"I don't want resilience or strength. I want softness, I want to be able to be vulnerable. I'm tired. I don't want to be the strong (black or brown) woman anymore."
Do you resonate with this? I have; I have felt tired surviving with the expectation of being strong. I have burnt out trying to fulfill a role that was appreciated but no one expected. I thought it was what a woman does; I loved being seen as strong, courageous etc but the reality is, the strength is in seeing, appreciating and accepting our weaknesses.
I applaud strength. I am inspired by the strength of women in the world both past and present. I am inspired by my friends and family members, male and female, who have struggles but still find a smile and joy. However, we as the human race have forcibly been met with the reality that strength has its limitations. It is not a quality that defines femininity, worth, or success. Perhaps a word we should use, as my mentor has discussed with me before, is "determined".
Maybe what we have defined as strength is more determination. Determined to continue on despite adversity, difficulties and trauma. Determined to continue on for our family, friends, and colleagues. However, whether the words are "strong", "resilient" or "determined", the crux of the matter is that no longer should we as women, especially as black and brown women, be expected to be a vessel on which all traumas, emotional anguish, abuse and expectations be deposited.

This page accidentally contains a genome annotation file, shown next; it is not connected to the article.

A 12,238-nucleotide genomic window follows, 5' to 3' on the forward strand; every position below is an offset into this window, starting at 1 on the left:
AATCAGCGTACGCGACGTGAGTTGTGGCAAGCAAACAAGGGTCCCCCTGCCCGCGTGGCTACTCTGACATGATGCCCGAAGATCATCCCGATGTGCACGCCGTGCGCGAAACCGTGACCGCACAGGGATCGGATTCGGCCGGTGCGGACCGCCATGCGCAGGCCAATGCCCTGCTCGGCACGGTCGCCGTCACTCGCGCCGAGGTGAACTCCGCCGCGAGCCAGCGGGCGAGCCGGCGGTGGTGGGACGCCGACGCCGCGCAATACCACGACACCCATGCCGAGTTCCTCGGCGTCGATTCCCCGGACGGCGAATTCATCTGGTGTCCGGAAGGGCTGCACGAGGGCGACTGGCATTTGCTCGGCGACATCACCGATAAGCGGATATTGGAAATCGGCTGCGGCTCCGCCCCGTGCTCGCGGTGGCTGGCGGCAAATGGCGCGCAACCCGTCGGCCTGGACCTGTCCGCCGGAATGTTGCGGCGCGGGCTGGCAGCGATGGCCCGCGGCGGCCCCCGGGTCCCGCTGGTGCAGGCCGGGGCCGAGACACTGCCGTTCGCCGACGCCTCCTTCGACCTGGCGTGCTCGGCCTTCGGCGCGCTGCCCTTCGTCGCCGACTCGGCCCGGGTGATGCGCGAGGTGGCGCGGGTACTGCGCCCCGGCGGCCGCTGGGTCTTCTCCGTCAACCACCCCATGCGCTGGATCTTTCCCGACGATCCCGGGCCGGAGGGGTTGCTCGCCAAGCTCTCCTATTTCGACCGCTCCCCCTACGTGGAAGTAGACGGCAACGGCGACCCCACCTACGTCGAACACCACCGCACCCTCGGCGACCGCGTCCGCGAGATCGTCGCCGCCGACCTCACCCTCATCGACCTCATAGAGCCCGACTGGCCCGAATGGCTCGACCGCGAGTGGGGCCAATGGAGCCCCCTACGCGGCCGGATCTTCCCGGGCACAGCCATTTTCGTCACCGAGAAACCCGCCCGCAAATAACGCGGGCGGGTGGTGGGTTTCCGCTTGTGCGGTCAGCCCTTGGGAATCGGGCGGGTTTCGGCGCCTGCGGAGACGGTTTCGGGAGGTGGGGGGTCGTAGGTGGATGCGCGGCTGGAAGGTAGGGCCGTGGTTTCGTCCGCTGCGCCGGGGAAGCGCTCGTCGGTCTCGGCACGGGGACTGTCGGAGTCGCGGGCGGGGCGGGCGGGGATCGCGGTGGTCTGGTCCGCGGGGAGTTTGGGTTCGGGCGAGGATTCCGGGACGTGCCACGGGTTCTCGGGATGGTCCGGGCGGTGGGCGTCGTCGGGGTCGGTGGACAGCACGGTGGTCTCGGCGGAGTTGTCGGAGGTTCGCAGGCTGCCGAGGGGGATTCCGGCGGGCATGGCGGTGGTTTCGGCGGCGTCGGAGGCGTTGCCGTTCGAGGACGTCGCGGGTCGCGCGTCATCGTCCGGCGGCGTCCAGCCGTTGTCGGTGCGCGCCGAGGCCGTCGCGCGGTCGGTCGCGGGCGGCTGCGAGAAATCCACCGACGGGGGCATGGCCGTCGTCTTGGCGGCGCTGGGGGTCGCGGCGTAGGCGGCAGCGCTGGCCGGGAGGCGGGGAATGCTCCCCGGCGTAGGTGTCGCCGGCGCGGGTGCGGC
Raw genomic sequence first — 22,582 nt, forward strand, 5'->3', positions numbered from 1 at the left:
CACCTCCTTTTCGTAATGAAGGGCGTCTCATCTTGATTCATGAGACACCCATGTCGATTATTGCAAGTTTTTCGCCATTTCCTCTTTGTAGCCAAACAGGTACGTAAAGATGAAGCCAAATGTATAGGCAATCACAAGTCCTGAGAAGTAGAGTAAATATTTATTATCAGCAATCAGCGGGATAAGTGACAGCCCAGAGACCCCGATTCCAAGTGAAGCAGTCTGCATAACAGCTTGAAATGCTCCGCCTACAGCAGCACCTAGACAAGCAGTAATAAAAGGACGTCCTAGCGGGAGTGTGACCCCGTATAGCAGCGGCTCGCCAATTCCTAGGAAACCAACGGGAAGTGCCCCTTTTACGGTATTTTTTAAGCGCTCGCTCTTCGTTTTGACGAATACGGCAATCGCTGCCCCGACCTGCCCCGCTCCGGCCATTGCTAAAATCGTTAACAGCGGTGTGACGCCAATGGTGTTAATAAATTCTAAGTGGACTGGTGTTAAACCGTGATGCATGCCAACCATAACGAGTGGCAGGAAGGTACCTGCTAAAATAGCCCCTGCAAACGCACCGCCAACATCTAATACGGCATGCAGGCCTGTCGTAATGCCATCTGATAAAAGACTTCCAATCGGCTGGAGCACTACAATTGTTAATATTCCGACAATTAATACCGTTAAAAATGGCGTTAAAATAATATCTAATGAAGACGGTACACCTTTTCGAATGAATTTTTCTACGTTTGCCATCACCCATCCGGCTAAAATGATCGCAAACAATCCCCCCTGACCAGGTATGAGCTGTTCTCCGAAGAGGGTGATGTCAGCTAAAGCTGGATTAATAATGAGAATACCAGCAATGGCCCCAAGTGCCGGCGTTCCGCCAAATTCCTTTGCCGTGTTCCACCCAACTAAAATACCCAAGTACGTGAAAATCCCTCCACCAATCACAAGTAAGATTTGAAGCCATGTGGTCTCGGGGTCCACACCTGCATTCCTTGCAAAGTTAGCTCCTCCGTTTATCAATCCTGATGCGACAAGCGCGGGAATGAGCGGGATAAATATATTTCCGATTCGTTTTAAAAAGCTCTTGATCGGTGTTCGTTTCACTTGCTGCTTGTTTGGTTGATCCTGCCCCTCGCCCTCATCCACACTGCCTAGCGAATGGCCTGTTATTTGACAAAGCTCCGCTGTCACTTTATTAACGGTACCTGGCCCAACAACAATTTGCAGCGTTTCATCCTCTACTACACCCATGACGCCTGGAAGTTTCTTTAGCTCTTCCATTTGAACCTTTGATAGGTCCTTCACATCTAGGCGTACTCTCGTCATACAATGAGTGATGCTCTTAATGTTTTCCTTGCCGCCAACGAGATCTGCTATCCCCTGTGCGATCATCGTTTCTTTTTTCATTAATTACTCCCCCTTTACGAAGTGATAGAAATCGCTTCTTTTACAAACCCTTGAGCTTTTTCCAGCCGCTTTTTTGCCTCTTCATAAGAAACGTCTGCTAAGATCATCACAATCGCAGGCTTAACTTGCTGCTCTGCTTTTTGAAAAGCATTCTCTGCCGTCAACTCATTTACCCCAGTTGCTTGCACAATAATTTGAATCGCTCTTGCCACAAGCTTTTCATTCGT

When I Am Weak, Then I Am Strong
2 Corinthians 10:12 - One of my favorite scriptures because it reminds me in times of weakness to seek support from my faith in God and in those who feed me emotionally, mentally and even physically. It reminds me that in my weakness there is strength, that I do have weaknesses and that is ok. I should not expect myself to always be ok, or strong or the one for others to continuously run to no matter how I might be feeling. It helped me to humble myself and realize I need help, I cannot do it all alone and I should not.
Resilience is an Investment in Your Wellness Wealth
A wonderful quality which allows you to work through adversity with resolute joy and calm until the trial is over. It does not ignore your fragility but embraces it with kindness but generates a feeling of wellbeing. Developing your resilience means developing compassion for yourself, in turn, compassion turns into psychological fortitude. It encourages you to advocate for yourself and brings love and understanding to your pain. As Rick Hanson says in his book "Resilient- How to Grow and Unshakeable Core of Calm, Strength and Happiness, "being good to yourself is good for others too." Building Resilience is like making an investment into your emotional wellness bank account. You are compassionately creating a habit of self-care by building up an account of times you felt safe, loved, protected, knowing you are capable and worthy of receiving all these things. Recording or creating moments of personal safety to get you through uncertain times. There is an element of letting go involved in Resilience. Let go of trying to protect others or yourself from things out of your control. Hold on to the things you do control and embrace the difference.
You've got this. You are worthy to be loved, protected, embraced, supported and empowered. It starts with you.
Find Out More
If you haven't seen it already, pick up a copy of my first, self-published eBook, An Introduction to Resilience for only $8.99 in my shop.